Photo booths have become a popular trend at weddings and adult birthday parties and events, but when you take the concept and apply it to a kiddie party, the level of fun and creativity is elevated to an entirely new level. Whether you're focusing on a specific theme, a wide range of props, or keeping it simple and letting the focus be on the lil ones, an interactive photo booth is a great party activity that will also provide priceless memories and laughs. Count to three and say "cheese!" with these photo booth ideas that are sure to inspire.
Just where is the line when it comes to sharing photos of your kids? Facebook has become the go-to place to share the cute images of our lil ones dressing up in a funny costume or scoring the winning goal, and with the social media giant's acquisition of Instagram, there are sure to be plenty more retro-looking photos in our news feeds soon. We all know that naked bath pictures and birth pictures that show either mom or tot's anatomy are off-limits, but what about something as common as potty training? While some proud parents are eager to post a picture of junior sitting on the toilet, other's eagerly share photos of the aftermath — toilets with presents in them that may seem worthy of a post on STFU, Parents. What do you think?
Source: Flickr User ToddMorris
Online art and print galleries allow you to browse hundreds of pieces of art in every imaginable medium, which is incredibly helpful for last-minute gift shopping. If you are looking to give the art lover or new home dweller in your life something special for their walls, check out these online shops that stock surprisingly affordable art. See something you like? Click on the layout below to shop these pieces!
Paperwork carries art starting as low as $20, and if you get the prints framed, they even throw in free shipping! Its sister website Ugallery also sells fairly priced pieces starting at $50. Choosing art for someone other than yourself can be tricky, but both websites offer tools like Art Assist and various themed collections to make it a little easier. If you’re still feeling indecisive, you can always purchase a gift card as well, which is redeemable at both sites and emailed to the recipient instantly.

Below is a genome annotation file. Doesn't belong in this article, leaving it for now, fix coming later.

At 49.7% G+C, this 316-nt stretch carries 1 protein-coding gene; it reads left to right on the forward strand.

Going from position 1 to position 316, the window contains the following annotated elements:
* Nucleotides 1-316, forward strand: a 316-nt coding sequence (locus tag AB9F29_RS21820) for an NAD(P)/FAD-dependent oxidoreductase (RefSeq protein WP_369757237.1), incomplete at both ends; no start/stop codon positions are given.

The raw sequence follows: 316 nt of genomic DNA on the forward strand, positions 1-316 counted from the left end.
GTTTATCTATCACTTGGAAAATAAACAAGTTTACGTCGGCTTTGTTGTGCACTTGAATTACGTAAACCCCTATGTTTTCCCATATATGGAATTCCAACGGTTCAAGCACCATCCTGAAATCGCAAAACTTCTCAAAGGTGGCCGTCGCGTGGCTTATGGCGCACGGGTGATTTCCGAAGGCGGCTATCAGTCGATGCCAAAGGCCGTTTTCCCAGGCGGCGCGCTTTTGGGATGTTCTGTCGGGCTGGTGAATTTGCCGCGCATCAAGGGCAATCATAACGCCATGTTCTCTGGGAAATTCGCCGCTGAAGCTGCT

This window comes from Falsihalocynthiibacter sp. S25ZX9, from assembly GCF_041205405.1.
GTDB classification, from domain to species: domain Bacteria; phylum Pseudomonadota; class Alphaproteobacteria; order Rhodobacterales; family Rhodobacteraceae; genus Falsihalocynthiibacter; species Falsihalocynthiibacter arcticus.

20x200 is another website that merges limited edition art and budget-friendly prices. They introduce at least two new editions a week: one photo and one work on paper, so it's a good idea to check back frequently. Most pieces are available in three or four sizes, with the smallest size starting at $20.
To see more of our favorite online art shops
Since we currently have a costume challenge in our community, what better time to gather picture taking tips than before the big day? Photographer Jesse Freidin created the wildly popular Doggie Gaga project earlier this year — that's his cute Boston Terrier, Pancake — and he offered tips on both costumes choices and creation in addition to photography ideas to share with you.